If you own a home that you live in part of the year and rent out part of the year, prorate the expenses you incur between personal and rental use. Since vacation homes usually get this kind of treatment, the rules you must follow are known as vacation-home rules.
Home Used Mostly by the Owner
If the home is your main home and you rent it out for fewer than 15 days during the year, you don't need to report income. However, you can't deduct expenses associated with the rental. You can, however, claim the usual homeowner deductions for:
Mixed Use by Owner and Tenant
If you rent the home for 15 days or more, report the rental income on Schedule E. You can deduct expenses, but you must prorate them, and they might be limited.
If the home is considered a residence (see below), the expenses you deduct can't be more than the rental income. However, if the home isn't considered a residence, the expenses you deduct can be more than rental income. However, your loss would be limited by the passive-activity rules.
To be considered a residence, a home must pass both of these tests:
It must provide basic living accommodations. So, it must have a sleeping space, bathroom facilities, and cooking facilities. A residence might be 1 of these:
It must pass the personal-use time test. A home is considered a residence if you use it for personal purposes for more than the greater of 1 of these:
10% of the total number of days you rent the home at fair rental value
Ex: Richard owns a house on the beach. Last year, he stayed in the house 21 days and rented it out at fair rental value for 230 days. The remainder of the year, the house was vacant.
Since he didn't use the home for personal purposes for more than 10% (10%) of the total number of days he rented it, the home isn't considered a residence:
.10 x 230 (days of rental use) = 23 days
The amount of time you personally use a home includes use by:
Any person who has an ownership interest in the home. This is unless the home is rented to another owner as his or her main home under a shared equity financing agreement.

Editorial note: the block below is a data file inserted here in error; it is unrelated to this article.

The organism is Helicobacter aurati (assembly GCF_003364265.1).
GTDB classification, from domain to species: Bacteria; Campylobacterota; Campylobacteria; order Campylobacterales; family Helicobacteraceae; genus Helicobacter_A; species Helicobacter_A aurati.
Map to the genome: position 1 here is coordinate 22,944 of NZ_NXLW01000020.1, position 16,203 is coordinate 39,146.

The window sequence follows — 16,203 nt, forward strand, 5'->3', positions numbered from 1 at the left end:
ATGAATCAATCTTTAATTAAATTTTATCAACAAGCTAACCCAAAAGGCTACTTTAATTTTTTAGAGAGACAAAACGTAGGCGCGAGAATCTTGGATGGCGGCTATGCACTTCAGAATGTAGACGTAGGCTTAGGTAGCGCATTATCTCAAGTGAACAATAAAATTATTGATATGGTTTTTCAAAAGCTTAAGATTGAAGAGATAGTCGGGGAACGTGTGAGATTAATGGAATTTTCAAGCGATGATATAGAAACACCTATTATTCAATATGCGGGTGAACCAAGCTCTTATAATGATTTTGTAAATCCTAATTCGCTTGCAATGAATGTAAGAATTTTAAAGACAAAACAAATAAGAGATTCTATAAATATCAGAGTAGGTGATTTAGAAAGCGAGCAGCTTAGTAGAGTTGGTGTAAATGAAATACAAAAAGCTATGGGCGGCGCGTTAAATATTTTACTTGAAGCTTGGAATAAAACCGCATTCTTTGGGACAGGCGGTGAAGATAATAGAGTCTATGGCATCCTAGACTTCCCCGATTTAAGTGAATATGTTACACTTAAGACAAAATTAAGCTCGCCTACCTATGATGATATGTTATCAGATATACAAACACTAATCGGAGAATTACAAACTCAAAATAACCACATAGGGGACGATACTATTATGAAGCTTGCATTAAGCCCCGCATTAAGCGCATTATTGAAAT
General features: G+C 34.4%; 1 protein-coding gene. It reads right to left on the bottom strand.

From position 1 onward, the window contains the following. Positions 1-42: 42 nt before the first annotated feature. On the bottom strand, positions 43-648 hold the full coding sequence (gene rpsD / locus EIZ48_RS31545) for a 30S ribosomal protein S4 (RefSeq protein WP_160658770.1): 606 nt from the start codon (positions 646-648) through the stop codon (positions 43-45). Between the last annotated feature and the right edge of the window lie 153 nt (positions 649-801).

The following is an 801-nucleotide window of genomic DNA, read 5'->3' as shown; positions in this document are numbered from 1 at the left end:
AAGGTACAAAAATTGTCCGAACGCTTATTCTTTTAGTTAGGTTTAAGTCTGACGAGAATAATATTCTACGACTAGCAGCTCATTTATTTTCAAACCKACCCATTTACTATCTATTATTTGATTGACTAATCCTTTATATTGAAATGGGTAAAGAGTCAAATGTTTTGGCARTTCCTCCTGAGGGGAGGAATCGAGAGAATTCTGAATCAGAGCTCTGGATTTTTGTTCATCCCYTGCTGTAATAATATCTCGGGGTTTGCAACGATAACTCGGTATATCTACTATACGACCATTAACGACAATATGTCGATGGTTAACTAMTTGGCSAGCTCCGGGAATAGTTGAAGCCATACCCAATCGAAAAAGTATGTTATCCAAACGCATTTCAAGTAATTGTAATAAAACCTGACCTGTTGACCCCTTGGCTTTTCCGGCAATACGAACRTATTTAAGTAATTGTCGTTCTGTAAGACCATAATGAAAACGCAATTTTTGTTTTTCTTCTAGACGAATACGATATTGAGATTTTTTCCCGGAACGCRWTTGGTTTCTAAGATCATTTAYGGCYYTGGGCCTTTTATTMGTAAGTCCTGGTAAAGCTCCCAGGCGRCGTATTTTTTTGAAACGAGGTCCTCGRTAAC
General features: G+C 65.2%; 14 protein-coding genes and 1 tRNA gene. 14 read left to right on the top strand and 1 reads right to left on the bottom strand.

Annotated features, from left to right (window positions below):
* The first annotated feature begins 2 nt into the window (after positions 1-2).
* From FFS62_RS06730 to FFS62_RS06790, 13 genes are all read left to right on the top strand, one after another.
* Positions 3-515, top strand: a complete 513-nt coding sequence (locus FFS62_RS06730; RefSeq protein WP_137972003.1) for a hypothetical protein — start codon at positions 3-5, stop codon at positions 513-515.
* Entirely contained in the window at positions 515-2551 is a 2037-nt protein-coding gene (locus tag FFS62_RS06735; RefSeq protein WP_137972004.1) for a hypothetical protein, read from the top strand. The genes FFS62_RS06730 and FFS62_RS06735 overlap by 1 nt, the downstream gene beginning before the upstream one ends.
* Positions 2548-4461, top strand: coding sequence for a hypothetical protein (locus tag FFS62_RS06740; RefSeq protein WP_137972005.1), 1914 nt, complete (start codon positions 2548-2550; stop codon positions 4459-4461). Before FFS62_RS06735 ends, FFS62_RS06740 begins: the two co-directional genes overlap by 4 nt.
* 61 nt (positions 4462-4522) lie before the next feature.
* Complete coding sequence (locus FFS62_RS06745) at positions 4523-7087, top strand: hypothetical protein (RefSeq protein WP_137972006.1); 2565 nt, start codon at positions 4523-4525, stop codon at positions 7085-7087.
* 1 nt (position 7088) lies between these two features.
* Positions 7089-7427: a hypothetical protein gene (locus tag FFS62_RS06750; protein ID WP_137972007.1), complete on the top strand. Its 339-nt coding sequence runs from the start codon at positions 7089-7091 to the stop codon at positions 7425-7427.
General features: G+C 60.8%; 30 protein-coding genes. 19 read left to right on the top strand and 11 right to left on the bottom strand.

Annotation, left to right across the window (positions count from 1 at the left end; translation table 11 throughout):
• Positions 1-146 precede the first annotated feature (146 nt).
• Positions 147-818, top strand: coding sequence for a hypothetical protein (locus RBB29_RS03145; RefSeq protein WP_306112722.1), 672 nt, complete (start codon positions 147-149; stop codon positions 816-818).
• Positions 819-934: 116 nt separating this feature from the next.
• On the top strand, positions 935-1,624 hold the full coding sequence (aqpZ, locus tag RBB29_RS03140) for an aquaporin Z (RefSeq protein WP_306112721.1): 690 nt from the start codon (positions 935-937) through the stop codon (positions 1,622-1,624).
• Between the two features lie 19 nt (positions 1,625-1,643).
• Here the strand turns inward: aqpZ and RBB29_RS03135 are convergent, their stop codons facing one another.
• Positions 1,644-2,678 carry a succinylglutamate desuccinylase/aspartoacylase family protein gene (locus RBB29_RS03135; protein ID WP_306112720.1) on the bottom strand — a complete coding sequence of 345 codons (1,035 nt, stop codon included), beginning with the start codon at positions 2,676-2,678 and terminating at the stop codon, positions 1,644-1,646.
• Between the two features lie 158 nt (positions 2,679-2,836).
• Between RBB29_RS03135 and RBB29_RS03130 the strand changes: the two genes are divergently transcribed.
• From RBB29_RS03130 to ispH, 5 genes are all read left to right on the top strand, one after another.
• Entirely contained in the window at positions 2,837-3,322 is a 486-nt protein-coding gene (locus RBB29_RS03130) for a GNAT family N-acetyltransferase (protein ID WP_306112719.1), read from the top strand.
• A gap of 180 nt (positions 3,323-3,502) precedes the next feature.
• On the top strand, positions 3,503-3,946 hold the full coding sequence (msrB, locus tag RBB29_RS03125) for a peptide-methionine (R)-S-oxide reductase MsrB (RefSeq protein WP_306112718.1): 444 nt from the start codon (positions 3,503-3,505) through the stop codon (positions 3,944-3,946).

Ex: Agnes and her 2 brothers, Michael and Malcolm, equally own a cottage at the lake. Their agreement allows each to use the cottage for 3 weeks of the year. They try to rent it to vacationers the remaining weeks. The 3-week use by each sibling counts as personal-use days for the other 2. So, each personally uses the cottage 63 days:
21 days (3 weeks) x 3 (owners) = 63 days
A family member of any person who has an ownership interest in the home. This is unless the family member uses the home as his or her main home and pays fair rental value. Family members include:
Brothers and sisters
Half-brothers and half-sisters
Lineal ancestors like parents or grandparents
Lineal descendents like children or grandchildren
Ex: If Richard (from the previous example) lets his brother stay in his beach house for a week at no charge, he must add 7 additional days to his personal-use count. So, he personally used the house for 28 days. The home is now considered a residence since Richard used it for more than 23 days (10% (10%) of the 23 days he rented it).
Any person who pays less than fair rental value to use the home. This doesn’t apply to an employee who uses the home as lodging at the owner / employer's convenience.